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Crowdsourcing last-mile delivery challenge

We will be analysing the growing trend of crowd sourcing, by utilising examples of exisiting companies such as; Go People, Uber and HopSkipDive.
Crowdsourcing last-mile delivery challenge
© RMIT University 2017

Let’s explore how growing trends in social media have created an online practice known as crowdsourcing. It is basically getting ideas, needed services, or content by soliciting funds from the online community, rather than merely from business associates and friends. And it’s on the rise.

While crowdsourcing has found wide applications in marketing, its introduction to logistics and supply chain operations is still in the experimental stage.

The only exception is in passenger transport, where the practice has gained a strong foothold with names such as Uber, Didi, Lyft and more recently Juno and Via. In fact, due to a lack of familiarity in using crowdsourcing as a practice in the taxi industry, the term Uber has become an accepted word in the English language.

We’ve all heard about Uber, a company founded in 2009 that launched the world’s first smartphone app in on-demand taxi service, UberCab, in 2010. Since then, Uber, as a taxi service, is available in more than 425 cities around the world, providing a (low-cost) alternative to the local regulated taxi services. HopSkipDrive, a ride service for kids in Los Angeles, Orange county and the Bay area, USA, matches parents with third-party drivers to bring children to and from schools as well as other activities. On-demand carriers, or Uber type of freight or parcel delivery services, have already surfaced. Uber launched its on-demand delivery app, UberRUSH, in 2014.

In Australia, Go People also offered a crowd-sourced courier service in Sydney, Melbourne, Brisbane, Gold Coast, Perth, Adelaide and Canberra. Similar to the Uber taxi services, “Uber couriers” operate outside of the traditional courier framework, connecting customers with available registered runners (i.e., persons delivering the courier service) in their vicinity to courier parcels at the time customers require the service, irrespective of parcel size and urgency. These services are typically available 24/7. Customers can live track the progress of their parcels via an easy to use and completely transparent online platform. Upon delivery, recipient’s acknowledgement is instantly visible to the sender via the company’s app.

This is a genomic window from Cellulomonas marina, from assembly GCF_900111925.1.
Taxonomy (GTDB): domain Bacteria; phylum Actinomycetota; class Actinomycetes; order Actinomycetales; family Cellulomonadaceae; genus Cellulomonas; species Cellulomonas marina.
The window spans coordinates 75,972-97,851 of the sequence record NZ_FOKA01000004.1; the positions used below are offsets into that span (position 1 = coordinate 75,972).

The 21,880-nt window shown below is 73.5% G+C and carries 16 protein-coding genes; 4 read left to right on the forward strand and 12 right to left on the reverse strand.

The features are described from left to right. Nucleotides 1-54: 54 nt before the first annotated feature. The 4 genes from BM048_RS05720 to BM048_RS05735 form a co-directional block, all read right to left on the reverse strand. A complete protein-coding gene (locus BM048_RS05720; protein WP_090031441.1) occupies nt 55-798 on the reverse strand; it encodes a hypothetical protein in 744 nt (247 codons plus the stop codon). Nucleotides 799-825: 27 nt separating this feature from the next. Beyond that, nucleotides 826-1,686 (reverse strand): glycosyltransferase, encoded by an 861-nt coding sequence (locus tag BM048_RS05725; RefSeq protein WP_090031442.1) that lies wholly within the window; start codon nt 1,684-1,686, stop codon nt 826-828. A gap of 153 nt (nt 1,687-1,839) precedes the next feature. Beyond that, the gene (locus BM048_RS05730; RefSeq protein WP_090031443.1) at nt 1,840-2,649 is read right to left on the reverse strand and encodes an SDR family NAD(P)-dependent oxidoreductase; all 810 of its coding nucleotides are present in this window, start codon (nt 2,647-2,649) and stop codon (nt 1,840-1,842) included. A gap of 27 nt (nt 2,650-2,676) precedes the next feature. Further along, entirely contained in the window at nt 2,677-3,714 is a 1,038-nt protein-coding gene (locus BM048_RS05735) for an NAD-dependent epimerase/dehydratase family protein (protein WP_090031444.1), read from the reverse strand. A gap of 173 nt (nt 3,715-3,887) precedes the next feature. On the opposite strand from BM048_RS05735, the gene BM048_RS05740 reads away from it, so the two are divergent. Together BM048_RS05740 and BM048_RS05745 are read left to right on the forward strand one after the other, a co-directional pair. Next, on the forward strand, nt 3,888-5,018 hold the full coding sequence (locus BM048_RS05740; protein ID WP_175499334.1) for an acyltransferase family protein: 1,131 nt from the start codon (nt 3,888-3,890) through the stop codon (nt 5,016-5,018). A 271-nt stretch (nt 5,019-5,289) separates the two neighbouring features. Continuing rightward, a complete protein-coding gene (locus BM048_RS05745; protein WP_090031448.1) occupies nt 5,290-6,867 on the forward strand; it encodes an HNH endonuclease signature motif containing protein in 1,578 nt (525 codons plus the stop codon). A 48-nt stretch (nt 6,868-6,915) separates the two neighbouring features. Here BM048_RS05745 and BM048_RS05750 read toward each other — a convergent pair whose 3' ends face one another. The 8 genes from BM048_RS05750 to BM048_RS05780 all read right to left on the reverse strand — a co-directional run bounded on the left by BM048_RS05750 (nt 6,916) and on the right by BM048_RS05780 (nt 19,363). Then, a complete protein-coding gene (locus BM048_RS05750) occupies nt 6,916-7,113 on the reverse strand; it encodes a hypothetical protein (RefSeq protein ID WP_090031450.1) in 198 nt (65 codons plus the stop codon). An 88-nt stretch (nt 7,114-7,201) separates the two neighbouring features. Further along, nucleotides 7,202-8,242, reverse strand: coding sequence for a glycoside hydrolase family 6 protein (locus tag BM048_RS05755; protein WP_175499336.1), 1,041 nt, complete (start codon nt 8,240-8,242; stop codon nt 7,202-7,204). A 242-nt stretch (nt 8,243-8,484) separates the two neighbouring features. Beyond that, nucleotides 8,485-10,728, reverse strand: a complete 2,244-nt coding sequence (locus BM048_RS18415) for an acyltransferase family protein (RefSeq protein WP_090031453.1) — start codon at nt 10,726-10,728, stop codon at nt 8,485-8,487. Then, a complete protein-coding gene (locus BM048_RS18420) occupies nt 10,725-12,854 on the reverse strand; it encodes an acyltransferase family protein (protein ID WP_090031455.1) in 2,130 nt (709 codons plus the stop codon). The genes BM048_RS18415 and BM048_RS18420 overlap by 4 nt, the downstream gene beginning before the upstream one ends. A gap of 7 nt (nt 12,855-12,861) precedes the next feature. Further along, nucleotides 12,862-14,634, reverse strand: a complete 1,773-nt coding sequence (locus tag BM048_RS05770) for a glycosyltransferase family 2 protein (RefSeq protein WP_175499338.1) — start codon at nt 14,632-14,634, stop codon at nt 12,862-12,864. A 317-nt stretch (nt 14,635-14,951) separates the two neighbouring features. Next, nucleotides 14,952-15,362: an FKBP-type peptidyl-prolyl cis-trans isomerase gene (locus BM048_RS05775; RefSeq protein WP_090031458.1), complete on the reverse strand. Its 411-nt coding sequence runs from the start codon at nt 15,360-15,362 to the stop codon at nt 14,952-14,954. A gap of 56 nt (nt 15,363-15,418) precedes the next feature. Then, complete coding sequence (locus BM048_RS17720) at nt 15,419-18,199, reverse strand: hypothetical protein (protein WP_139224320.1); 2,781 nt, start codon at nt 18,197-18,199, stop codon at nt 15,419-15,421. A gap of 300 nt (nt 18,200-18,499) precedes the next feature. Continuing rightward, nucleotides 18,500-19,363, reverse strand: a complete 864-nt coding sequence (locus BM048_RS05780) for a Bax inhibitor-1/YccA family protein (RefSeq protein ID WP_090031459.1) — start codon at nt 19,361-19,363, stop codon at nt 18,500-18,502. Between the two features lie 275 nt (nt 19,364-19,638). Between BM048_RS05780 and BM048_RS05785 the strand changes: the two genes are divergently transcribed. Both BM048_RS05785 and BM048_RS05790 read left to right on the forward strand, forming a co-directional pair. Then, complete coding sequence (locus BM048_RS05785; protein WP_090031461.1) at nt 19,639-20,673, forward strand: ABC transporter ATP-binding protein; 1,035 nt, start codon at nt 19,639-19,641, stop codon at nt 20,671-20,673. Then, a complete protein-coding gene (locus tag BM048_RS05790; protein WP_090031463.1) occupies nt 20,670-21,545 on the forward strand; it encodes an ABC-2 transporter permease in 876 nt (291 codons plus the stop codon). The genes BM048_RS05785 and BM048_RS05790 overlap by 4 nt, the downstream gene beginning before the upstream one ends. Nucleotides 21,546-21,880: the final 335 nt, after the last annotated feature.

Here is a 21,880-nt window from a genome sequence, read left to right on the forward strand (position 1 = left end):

Similar to conventional mail services, customers can request security bonds on specific packages. In such cases, only runners with sufficient bond money can bid for the job. When a runner gets the package, the runner’s bond is locked in until the package is delivered. Runners are also security checked and insured, and can own a car, van or bike, thus allowing “Uber couriers” to provide price options and flexibility to customers.

If you haven’t done so before, investigate the following websites:
  • Uber to see what it provides and how consumers can use it in various cities.
  • HopSkipDrive for the snapshot of services it provides to its customers.
  • Go People to check out a new courier service.
Do you think that the ‘ Uberisation’ (or crowd-sourced approach) to last-mile delivery is a better alternative to the current options offered by conventional logistics service providers, in terms of giving consumers a higher satisfaction level in meeting their “anything, anytime, anywhere” expectation? Why?
Post your thoughts in the Comments area below.
© RMIT University 2017
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